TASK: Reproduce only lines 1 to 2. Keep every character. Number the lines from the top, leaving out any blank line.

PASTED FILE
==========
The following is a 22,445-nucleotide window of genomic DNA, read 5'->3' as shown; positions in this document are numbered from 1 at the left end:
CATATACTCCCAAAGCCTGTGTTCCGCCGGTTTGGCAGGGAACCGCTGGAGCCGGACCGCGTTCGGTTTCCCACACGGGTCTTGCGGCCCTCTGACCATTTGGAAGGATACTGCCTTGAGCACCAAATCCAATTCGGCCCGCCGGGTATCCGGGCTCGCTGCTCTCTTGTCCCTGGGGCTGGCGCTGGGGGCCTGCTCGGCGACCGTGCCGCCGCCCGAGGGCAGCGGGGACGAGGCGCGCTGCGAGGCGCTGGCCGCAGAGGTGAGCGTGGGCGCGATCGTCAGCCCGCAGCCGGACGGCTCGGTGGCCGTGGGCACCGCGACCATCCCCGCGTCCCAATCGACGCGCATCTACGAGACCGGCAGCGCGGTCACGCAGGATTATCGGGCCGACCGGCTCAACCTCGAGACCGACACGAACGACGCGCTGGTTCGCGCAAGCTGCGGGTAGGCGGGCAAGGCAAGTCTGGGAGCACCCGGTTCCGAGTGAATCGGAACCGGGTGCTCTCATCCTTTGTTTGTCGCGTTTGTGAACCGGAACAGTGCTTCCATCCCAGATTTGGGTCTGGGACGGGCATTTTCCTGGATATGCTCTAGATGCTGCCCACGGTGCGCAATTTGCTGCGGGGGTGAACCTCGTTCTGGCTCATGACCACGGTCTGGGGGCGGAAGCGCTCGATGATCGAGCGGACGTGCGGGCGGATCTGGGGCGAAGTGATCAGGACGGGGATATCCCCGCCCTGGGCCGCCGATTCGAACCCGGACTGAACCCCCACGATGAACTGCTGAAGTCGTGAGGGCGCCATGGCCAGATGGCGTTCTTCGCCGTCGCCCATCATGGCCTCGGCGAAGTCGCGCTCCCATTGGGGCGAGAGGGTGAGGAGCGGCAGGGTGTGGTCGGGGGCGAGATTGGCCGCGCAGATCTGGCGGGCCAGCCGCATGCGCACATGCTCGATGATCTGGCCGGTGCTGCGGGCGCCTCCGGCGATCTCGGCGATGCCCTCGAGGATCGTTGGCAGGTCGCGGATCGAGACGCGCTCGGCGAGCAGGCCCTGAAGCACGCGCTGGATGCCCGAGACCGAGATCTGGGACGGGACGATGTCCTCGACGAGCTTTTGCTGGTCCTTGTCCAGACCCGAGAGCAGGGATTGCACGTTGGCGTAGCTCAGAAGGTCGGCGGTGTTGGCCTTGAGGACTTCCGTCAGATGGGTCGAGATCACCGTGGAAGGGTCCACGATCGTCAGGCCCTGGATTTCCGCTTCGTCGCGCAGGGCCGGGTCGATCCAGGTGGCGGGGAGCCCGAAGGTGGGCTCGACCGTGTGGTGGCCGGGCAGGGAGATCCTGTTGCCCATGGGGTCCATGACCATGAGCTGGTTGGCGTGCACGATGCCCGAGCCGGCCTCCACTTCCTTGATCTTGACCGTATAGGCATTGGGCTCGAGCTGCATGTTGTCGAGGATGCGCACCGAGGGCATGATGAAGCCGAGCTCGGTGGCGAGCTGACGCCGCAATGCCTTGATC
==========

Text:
The following is a 22,445-nucleotide window of genomic DNA, read 5'->3' as shown; positions in this document are numbered from 1 at the left end:
CATATACTCCCAAAGCCTGTGTTCCGCCGGTTTGGCAGGGAACCGCTGGAGCCGGACCGCGTTCGGTTTCCCACACGGGTCTTGCGGCCCTCTGACCATTTGGAAGGATACTGCCTTGAGCACCAAATCCAATTCGGCCCGCCGGGTATCCGGGCTCGCTGCTCTCTTGTCCCTGGGGCTGGCGCTGGGGGCCTGCTCGGCGACCGTGCCGCCGCCCGAGGGCAGCGGGGACGAGGCGCGCTGCGAGGCGCTGGCCGCAGAGGTGAGCGTGGGCGCGATCGTCAGCCCGCAGCCGGACGGCTCGGTGGCCGTGGGCACCGCGACCATCCCCGCGTCCCAATCGACGCGCATCTACGAGACCGGCAGCGCGGTCACGCAGGATTATCGGGCCGACCGGCTCAACCTCGAGACCGACACGAACGACGCGCTGGTTCGCGCAAGCTGCGGGTAGGCGGGCAAGGCAAGTCTGGGAGCACCCGGTTCCGAGTGAATCGGAACCGGGTGCTCTCATCCTTTGTTTGTCGCGTTTGTGAACCGGAACAGTGCTTCCATCCCAGATTTGGGTCTGGGACGGGCATTTTCCTGGATATGCTCTAGATGCTGCCCACGGTGCGCAATTTGCTGCGGGGGTGAACCTCGTTCTGGCTCATGACCACGGTCTGGGGGCGGAAGCGCTCGATGATCGAGCGGACGTGCGGGCGGATCTGGGGCGAAGTGATCAGGACGGGGATATCCCCGCCCTGGGCCGCCGATTCGAACCCGGACTGAACCCCCACGATGAACTGCTGAAGTCGTGAGGGCGCCATGGCCAGATGGCGTTCTTCGCCGTCGCCCATCATGGCCTCGGCGAAGTCGCGCTCCCATTGGGGCGAGAGGGTGAGGAGCGGCAGGGTGTGGTCGGGGGCGAGATTGGCCGCGCAGATCTGGCGGGCCAGCCGCATGCGCACATGCTCGATGATCTGGCCGGTGCTGCGGGCGCCTCCGGCGATCTCGGCGATGCCCTCGAGGATCGTTGGCAGGTCGCGGATCGAGACGCGCTCGGCGAGCAGGCCCTGAAGCACGCGCTGGATGCCCGAGACCGAGATCTGGGACGGGACGATGTCCTCGACGAGCTTTTGCTGGTCCTTGTCCAGACCCGAGAGCAGGGATTGCACGTTGGCGTAGCTCAGAAGGTCGGCGGTGTTGGCCTTGAGGACTTCCGTCAGATGGGTCGAGATCACCGTGGAAGGGTCCACGATCGTCAGGCCCTGGATTTCCGCTTCGTCGCGCAGGGCCGGGTCGATCCAGGTGGCGGGGAGCCCGAAGGTGGGCTCGACCGTGTGGTGGCCGGGCAGGGAGATCCTGTTGCCCATGGGGTCCATGACCATGAGCTGGTTGGCGTGCACGATGCCCGAGCCGGCCTCCACTTCCTTGATCTTGACCGTATAGGCATTGGGCTCGAGCTGCATGTTGTCGAGGATGCGCACCGAGGGCATGATGAAGCCGAGCTCGGTGGCGAGCTGACGCCGCAATGCCTTGATC